In turn, wiggle room arrives when proposed expenditures “shall not exceed funds estimated to be available.” The sentence does not say the proposed expenditures should not exceed “accrual based revenue.” Clever politicians have long included borrowing proceeds, as “funds estimated to be available” in the Illinois balanced budget calculation. In other words, governments claim to balance the budget by borrowing more money, because it technically creates an short-term inflow of cash, albeit one with long-term consequences. This provides another tool in the tool chest to misinform the public.

Illinois is not alone. Forty-nine of the 50 states have some form of a balanced budget requirement, either in state law or a state constitution. Many of the states have spent more than they have taken in, thus increasing their debt significantly faster than their state’s economy, despite these requirements.

Accounting for Words, and Accounting for Deeds

There are words, and there are deeds. The world of budgets is a world of words, and the world of results is a world of deeds.

As misleading as the budget world can be, the world of GAAP-reported results is also an imperfect world. Many state and local governments have accumulated debt far in excess of their GAAP-audited financial statements, all the while claiming to have balanced their budgets. Truth in Accounting calculates that the 50 states have accumulated nearly $1 trillion in retirement obligations that are not reported on their balance sheets. This amount represents about three-fourths of their total retirement obligation, and will lead to very large increases in reported debt in coming years, as GASB implements new standards for reporting retirement obligations.

Unfortunately, when it comes to the differences between the world of words and the world of deeds, our federal government has driven a much bigger wedge than all 50 states have put together. Truth in Accounting estimates that more than $67 trillion of the benefits the federal government has promised seniors are not reported on the federal balance sheet, nor are they included in the “debt ceiling” calculation. In turn, the accumulation of these obligations over time – a real expense – has not been included in federal budget and deficit/surplus calculations.

Why Does the Government Try to Mislead the People?

Mancur Olson penned a key contribution to the public choice school of economics in 1965. Olson’s The Logic of Collective Action: Public Goods and the Theory of Groups showed how individuals in a group may not necessarily cooperate for the group’s collective interest.2 Concentrated, narrow groups sharing a high per-capita interest in a certain policy or outcome tend to organize more successfully than larger groups with a broader but smaller per-capita interest in policies or outcomes.

A related school of academic interest arose in the area of the “economics of regulation,” where leaders like Nobel-prize winning economist George Stigler developed “capture theory.” We commonly hear business leaders cry out against regulation, but in Stigler’s view, businesses do not necessarily dislike regulation.3 Businesses and other concentrated interest groups often seek out regulation and government support, and “capture” their regulators to maximize their returns. Broader, less well-organized groups like consumers and the general welfare pay the price.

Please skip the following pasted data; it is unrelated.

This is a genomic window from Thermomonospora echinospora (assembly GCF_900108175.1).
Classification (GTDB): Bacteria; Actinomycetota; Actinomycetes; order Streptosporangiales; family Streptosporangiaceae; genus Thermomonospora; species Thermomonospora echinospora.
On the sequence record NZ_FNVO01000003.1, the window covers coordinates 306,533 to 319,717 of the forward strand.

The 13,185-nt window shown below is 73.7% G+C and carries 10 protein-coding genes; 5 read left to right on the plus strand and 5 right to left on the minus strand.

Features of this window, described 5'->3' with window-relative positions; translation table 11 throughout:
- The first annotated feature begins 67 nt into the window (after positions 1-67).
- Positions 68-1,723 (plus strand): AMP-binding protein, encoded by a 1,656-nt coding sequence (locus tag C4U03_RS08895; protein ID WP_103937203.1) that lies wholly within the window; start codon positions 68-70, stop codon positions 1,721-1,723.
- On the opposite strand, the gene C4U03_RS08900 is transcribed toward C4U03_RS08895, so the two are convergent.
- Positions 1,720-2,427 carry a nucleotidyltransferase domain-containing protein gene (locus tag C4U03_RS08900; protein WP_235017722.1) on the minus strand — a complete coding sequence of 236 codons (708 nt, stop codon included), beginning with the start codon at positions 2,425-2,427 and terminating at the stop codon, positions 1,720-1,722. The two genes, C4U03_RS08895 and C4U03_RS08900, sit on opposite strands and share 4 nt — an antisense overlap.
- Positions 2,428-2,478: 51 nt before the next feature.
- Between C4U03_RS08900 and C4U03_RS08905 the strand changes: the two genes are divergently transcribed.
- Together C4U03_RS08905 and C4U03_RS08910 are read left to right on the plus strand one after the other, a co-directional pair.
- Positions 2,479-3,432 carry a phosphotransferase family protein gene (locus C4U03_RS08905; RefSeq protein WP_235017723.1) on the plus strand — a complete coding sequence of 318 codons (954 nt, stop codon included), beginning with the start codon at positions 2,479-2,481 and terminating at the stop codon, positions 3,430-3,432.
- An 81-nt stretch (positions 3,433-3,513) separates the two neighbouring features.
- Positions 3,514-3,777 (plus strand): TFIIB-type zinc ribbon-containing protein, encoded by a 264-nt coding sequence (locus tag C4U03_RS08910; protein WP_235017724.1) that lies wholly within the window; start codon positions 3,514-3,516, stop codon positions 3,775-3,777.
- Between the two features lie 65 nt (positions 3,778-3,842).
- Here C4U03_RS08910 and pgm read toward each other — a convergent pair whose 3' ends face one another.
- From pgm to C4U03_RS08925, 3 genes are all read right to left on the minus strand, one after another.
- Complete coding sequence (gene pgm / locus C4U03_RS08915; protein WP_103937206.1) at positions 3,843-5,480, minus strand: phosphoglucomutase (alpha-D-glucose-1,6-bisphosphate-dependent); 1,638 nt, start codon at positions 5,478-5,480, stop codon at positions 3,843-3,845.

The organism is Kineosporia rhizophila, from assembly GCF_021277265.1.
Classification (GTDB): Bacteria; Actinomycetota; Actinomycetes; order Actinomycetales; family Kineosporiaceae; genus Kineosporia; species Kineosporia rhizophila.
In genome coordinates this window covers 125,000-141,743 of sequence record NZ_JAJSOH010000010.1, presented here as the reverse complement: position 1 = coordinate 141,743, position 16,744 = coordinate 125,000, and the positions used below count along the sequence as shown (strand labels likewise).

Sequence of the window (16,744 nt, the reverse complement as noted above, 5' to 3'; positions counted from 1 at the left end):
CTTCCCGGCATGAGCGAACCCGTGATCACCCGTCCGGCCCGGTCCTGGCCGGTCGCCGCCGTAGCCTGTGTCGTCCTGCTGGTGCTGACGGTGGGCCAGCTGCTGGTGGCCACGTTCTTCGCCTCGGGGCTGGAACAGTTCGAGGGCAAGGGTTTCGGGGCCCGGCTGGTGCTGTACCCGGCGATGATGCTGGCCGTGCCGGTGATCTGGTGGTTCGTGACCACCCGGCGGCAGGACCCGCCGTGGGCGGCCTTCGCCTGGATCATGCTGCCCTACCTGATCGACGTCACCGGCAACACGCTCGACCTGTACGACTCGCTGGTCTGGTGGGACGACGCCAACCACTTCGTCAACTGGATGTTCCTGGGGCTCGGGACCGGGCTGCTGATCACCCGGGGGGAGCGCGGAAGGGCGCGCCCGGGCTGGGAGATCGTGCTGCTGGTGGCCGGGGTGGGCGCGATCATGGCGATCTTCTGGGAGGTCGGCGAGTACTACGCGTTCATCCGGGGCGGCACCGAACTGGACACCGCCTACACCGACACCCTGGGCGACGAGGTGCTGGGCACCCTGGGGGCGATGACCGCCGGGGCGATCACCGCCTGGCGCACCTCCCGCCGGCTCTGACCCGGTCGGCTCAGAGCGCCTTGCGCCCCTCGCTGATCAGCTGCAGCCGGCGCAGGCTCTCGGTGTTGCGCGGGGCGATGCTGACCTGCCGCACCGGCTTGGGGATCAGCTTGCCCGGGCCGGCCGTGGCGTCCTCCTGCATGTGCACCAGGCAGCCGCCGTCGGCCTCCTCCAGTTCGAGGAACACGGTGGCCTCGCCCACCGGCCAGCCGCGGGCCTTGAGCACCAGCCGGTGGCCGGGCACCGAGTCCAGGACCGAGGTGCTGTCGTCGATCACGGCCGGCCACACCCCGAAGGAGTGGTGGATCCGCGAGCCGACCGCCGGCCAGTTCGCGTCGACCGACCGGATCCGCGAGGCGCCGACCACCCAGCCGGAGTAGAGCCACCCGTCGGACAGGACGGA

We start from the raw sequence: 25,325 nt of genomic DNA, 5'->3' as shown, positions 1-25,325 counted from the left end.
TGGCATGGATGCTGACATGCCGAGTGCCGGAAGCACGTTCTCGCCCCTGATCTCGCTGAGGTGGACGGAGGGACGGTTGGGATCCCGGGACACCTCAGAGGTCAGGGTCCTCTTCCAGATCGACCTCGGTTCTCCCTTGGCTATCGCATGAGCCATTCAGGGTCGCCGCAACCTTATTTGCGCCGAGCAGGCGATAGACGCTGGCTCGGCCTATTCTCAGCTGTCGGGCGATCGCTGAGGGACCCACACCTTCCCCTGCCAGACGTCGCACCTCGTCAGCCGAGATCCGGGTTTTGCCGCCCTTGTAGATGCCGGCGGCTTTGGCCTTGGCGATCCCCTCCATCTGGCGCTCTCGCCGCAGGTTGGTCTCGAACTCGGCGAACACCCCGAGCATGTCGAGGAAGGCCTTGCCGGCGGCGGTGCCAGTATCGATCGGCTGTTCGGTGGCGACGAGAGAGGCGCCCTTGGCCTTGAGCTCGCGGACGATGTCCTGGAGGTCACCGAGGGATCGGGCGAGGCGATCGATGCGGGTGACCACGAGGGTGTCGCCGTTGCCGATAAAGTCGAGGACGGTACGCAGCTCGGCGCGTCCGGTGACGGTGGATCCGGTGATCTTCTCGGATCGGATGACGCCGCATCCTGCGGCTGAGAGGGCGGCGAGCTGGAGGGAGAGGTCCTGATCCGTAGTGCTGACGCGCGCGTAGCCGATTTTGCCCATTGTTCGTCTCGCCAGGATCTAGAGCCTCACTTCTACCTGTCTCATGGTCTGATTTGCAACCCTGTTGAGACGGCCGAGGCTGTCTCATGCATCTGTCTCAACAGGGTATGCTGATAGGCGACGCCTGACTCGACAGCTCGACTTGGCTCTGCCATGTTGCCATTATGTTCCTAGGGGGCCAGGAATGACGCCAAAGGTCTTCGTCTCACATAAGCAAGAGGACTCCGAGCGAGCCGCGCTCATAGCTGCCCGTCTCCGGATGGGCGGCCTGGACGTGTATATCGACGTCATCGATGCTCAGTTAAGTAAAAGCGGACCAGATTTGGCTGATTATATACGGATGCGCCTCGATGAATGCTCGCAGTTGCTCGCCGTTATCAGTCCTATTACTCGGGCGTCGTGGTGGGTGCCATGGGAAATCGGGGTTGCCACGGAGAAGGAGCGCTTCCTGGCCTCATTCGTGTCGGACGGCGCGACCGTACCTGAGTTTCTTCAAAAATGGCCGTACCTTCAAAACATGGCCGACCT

Capture theory can work in reverse, as well. Consider FASAB, GASB and the AICPA.4 In theory, these are “independent” accounting standard-setting organizations. In practice, at least historically, their governance might be viewed as an example of capture theory in reverse, as governments and related special interest groups drove accounting standards for their own benefit, at long-term public expense.

This perspective can illuminate why our governments’ misleading financial reports can actually make sense. The field of economics is based on assumptions, including a presumption that people tend to be rational. This is not necessarily saying that people can add up 2 and 2 and get to 4, not 5. In economics, people are rational in the sense that they tend to try to improve themselves, and promote their own self-interest. In turn, economics develops respect for the ability of free markets to promote the common good, as free exchanges among individually selfish people can maximize the general welfare.

Economics can also deliver some bad news about free exchange. Markets can “fail,” due to things like externalities, public goods, and asymmetric information. Economists are far from agreed about how pervasive these problems are, as well as the role for government in solving them, but the concepts provide a basis for illustration.

Consider the problems of “asymmetric information.” One person may have better information about the quality of a traded good than another person. For example, the owner of a used car has significantly greater knowledge about the quality of the car than a possible buyer. Consumers are aware of their information disadvantages, and free markets may not necessarily reach a general-welfare-maximizing outcome if trust in the car marketplace falls.

People who tend to respect government solutions for problems like this might promote legal requirements governing disclosure of the quality of cars, with an assigned government regulator and penalties for less-than-truthful disclosures. On the other hand, people more respectful of free market forces would point to the role of used car dealers, with a selfish interest in maintaining a good reputation, as one solution for the “asymmetric information” problem.

How do we really know what is going on, under our government hood? On whom we can rely?

Government Financial Reporting – Why It Matters

Lessons from the private sector can help us understand the role of financial reporting in government. Corporate managers serve shareholders, and financial reports help shareholders monitor and manage the performance of their company. In the public sector, government managers serve citizens, and financial reporting should promote accountability of the representatives making and executing policy for the rest of us.